The Malone Society is a British-based text publication and general scholarly society devoted to the study of 16th- and early 17th-century drama. It publishes editions of plays from manuscript, facsimile editions of printed and manuscript plays of the period, and editions of original documents relating to English theatre and drama before 1642. It also arranges conferences and provides fellowships and research grants.
The society was founded in 1906 on the initiative of Alfred W. Pollard, who stated that "every generation will need to make its own critical editions to suit its own critical taste, but that work of permanent utility can be done by placing in the hands of students at large such reproductions of the original textual authorities as may make constant and continuous reference to those originals themselves unnecessary." The chosen name commemorates Edmond Malone (1741–1812), the editor of the first variorum edition of Shakespeare.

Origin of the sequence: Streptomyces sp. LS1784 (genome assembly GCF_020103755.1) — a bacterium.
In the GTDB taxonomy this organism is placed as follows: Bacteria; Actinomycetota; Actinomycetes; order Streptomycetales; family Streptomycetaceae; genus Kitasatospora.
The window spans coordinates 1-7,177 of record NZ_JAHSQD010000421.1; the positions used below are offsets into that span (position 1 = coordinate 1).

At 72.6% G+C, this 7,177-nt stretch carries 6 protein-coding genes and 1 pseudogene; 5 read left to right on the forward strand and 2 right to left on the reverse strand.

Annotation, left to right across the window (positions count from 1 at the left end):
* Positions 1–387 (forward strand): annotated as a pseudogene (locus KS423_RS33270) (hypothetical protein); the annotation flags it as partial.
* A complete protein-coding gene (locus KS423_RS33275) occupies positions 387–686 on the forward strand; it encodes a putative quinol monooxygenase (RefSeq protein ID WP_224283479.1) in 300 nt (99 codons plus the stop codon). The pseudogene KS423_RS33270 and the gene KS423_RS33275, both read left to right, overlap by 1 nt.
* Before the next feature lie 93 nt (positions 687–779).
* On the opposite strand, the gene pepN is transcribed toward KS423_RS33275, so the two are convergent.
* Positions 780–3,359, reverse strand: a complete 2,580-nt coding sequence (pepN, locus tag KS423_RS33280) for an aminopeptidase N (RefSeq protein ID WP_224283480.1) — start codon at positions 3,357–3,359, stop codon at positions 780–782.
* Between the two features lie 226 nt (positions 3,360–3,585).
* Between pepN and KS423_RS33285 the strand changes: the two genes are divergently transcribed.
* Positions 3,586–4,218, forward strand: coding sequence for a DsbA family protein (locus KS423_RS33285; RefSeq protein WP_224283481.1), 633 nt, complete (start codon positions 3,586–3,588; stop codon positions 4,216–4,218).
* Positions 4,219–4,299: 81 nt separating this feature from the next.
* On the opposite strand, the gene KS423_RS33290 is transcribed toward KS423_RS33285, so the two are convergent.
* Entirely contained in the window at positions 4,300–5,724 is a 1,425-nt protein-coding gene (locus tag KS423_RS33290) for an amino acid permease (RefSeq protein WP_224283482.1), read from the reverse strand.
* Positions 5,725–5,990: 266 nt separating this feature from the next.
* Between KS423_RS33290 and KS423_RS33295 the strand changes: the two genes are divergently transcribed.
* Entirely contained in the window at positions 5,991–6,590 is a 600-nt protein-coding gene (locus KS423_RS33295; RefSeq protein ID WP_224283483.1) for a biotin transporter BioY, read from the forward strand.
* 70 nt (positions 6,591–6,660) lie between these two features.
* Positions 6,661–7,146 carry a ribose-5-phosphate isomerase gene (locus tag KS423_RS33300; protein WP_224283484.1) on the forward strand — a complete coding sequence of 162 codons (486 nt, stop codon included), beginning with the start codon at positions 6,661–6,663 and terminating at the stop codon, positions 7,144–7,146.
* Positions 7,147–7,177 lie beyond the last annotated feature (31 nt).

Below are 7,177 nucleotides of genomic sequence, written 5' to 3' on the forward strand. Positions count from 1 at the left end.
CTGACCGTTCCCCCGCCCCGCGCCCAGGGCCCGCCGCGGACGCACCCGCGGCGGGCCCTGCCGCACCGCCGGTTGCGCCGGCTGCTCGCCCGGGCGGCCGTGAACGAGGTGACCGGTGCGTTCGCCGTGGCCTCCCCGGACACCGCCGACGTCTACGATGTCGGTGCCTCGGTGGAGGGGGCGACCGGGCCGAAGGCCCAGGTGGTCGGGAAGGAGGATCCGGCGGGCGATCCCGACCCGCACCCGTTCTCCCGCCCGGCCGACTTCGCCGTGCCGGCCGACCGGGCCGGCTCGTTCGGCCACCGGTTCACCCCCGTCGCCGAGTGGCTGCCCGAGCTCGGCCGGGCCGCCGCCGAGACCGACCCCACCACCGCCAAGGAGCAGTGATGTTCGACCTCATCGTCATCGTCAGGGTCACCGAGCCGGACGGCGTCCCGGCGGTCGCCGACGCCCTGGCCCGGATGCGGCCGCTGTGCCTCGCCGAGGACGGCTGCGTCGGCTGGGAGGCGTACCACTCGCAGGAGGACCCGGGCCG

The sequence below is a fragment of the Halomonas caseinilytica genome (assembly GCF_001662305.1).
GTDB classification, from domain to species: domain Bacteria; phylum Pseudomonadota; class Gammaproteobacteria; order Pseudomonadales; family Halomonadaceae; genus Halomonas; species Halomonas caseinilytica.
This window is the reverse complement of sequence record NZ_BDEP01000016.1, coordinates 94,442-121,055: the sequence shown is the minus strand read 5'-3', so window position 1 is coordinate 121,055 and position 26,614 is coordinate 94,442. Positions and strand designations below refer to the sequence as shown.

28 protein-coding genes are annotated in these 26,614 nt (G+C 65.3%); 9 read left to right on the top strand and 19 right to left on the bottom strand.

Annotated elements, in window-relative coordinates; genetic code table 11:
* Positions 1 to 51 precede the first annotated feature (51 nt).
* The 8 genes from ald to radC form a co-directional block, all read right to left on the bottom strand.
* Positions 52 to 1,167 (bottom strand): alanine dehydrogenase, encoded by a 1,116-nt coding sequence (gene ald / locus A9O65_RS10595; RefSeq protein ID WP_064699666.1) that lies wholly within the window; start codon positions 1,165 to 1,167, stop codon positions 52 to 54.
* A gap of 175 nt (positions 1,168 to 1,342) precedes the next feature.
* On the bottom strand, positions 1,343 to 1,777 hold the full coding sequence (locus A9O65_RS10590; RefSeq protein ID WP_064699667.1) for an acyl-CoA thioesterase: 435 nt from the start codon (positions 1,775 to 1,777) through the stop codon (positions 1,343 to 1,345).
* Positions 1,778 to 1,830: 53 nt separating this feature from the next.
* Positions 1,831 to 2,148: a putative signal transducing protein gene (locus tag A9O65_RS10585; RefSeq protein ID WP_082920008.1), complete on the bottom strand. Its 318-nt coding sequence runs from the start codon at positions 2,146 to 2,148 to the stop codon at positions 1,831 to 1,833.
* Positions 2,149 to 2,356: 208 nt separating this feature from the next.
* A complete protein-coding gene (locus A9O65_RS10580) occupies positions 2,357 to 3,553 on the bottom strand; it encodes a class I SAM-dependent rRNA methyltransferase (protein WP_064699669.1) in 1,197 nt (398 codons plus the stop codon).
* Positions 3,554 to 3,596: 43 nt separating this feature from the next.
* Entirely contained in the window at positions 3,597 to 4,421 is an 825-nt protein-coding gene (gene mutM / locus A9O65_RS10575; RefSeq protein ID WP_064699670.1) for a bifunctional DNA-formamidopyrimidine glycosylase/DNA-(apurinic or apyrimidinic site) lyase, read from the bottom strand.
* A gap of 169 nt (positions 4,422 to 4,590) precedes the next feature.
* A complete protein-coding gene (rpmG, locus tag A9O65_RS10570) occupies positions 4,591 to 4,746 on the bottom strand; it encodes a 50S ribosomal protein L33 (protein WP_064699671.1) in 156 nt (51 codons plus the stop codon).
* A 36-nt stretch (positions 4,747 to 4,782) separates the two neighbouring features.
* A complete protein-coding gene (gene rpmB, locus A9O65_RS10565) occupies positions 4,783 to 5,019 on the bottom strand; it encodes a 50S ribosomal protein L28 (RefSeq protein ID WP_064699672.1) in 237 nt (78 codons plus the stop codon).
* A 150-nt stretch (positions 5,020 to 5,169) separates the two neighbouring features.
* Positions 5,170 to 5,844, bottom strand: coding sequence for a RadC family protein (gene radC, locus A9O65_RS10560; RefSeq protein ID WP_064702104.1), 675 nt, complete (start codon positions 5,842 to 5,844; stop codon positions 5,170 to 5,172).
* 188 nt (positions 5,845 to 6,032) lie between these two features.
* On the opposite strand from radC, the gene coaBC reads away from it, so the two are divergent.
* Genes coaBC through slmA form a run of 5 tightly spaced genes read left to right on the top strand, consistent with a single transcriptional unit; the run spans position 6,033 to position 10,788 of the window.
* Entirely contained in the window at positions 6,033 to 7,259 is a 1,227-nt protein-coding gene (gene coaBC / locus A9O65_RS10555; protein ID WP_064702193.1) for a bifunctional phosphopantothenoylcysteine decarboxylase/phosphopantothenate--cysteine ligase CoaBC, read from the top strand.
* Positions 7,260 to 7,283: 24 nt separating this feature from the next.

The inaugural meeting was held on 30 July 1906 at University College London. It was attended by Frederick S. Boas, E. K. Chambers, T. Gregory Foster, Walter Wilson Greg, Ronald B. McKerrow, and Pollard. They agreed that a need existed for the reliable transmission of early modern play texts for scholars and students. Therefore they resolved, "that a Society, to be called The Malone Society, be formed for the purpose of producing accurate copies of the best editions of early plays."
Membership of the society had always been by formal nomination, and for many years the number was restricted to 250. Following the relaxation of these rules, membership became increasingly international, and local chapters have been established in the United States, Canada, Japan, New Zealand, and Australia. Members are entitled to a copy of an edited volume published every year by the Society.
The Society is a registered charity in the United Kingdom and its administrative base is at the University of London's Institute of English Studies.